Vanuatu and Fiji are among the countries recovering from the impact of Cyclone Harold, a category 5 storm that hit the region in mid-April. $2.5m from the UN’s emergency humanitarian fund will help thousands of people in Vanuatu affected by Cyclone Harold. The UN has also offered support to other hard-hit countries in the South Pacific. According to the UN Office for the Coordination of Humanitarian Affairs (OCHA), “Initial assessments suggest as much as 90 percent of the population in Sanma, the most affected province of Vanuatu, lost their homes, and more than half of all schools and almost a quarter of health centres were damaged.” Emergency funds will go to safe drinking water, food, shelter, and healthcare.
Damage on the Vanuatu island of Pentecost has been compared to a bombing. Two of Vanuatu’s four deaths occurred there: a 90-year-old woman died after the cyclone tore off the roof of her home in Lekaro village, while a falling concrete wall at a church hall in Melsisi killed another woman. She had taken refuge with her family in a church hall where many others had sought shelter. The president of the newly-formed Port Vila Pentecost Disaster Committee, Ian Baltor, claims that response from the Red Cross and the National Disaster Management office ”was very late”, adding, “They have dropped off some relief packages but that was after a week. To me that is too long.”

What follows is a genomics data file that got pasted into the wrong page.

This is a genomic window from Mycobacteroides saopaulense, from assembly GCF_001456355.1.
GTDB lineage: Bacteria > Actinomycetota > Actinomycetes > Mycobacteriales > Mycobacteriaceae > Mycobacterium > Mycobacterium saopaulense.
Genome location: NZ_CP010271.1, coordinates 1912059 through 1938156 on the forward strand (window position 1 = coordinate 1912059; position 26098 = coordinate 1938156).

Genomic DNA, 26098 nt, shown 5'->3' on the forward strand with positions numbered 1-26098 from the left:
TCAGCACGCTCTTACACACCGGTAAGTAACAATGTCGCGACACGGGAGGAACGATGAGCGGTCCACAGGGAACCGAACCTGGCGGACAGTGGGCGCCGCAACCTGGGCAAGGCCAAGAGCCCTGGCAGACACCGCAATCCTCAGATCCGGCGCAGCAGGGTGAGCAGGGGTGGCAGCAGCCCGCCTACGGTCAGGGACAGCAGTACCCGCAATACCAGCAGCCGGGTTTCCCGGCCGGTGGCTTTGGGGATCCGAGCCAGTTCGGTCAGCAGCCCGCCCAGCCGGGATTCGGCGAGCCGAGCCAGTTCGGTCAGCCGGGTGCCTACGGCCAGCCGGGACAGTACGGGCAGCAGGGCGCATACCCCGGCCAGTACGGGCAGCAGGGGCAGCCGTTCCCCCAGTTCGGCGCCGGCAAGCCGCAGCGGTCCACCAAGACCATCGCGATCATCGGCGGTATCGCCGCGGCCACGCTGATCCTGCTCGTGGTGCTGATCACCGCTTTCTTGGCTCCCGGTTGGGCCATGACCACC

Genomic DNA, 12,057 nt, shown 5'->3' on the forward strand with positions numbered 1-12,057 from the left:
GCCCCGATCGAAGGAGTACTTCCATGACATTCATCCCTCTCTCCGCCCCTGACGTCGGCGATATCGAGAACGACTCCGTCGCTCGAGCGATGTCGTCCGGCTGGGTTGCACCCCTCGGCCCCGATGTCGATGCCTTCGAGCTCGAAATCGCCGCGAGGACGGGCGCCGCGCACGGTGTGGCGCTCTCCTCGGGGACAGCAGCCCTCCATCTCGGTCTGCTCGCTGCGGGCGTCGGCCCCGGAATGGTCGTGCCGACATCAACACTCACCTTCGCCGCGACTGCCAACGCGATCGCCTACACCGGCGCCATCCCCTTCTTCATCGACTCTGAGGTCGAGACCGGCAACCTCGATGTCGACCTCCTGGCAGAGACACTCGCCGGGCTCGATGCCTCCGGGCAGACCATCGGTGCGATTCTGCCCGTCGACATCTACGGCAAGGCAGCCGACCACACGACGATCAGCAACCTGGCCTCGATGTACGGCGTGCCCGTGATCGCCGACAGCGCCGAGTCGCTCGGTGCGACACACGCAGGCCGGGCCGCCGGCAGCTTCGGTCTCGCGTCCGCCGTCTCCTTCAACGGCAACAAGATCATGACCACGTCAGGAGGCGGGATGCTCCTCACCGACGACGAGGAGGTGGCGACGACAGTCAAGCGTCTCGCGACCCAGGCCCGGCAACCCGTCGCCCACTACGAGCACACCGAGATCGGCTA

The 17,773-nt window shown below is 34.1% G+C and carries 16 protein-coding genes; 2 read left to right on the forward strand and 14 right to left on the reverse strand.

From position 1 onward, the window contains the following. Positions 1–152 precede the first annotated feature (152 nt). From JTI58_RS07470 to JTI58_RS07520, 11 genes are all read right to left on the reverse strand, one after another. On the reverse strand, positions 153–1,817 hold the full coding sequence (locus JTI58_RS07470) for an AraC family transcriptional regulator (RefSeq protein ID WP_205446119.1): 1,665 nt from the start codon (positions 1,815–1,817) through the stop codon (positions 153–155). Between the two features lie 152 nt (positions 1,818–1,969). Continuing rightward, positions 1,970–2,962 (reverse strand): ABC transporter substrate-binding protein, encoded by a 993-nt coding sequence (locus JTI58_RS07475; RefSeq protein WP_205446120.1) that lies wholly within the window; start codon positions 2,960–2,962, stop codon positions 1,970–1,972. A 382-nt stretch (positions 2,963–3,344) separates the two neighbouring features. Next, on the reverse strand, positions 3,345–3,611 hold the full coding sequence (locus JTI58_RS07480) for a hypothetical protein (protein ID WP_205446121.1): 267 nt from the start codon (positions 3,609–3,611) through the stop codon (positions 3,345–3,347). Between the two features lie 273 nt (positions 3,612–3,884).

The Fiji Government has declared a thirty-day State of Natural Disaster for areas affected by Cyclone Harold. This allows the permanent secretary and minister “the powers to use government resources for works needed in the affected areas to bring about normalcy”. For areas of the Pacific impacted by the cyclone, relief efforts have been impacted by the coronavirus. These countries are having to balance COVID-19 lockdown efforts with cyclone relief (at a time when Fiji has the virus) and subject any relief supplies to quarantine (three days in Vanuatu), among other issues.
For a comprehensive assessment of the COVID-19 virus as it is unfolding in many South Pacific countries and territories, please click here.
Prepared by Andy E. Nystrom, PPP Archivist & Research Assistant.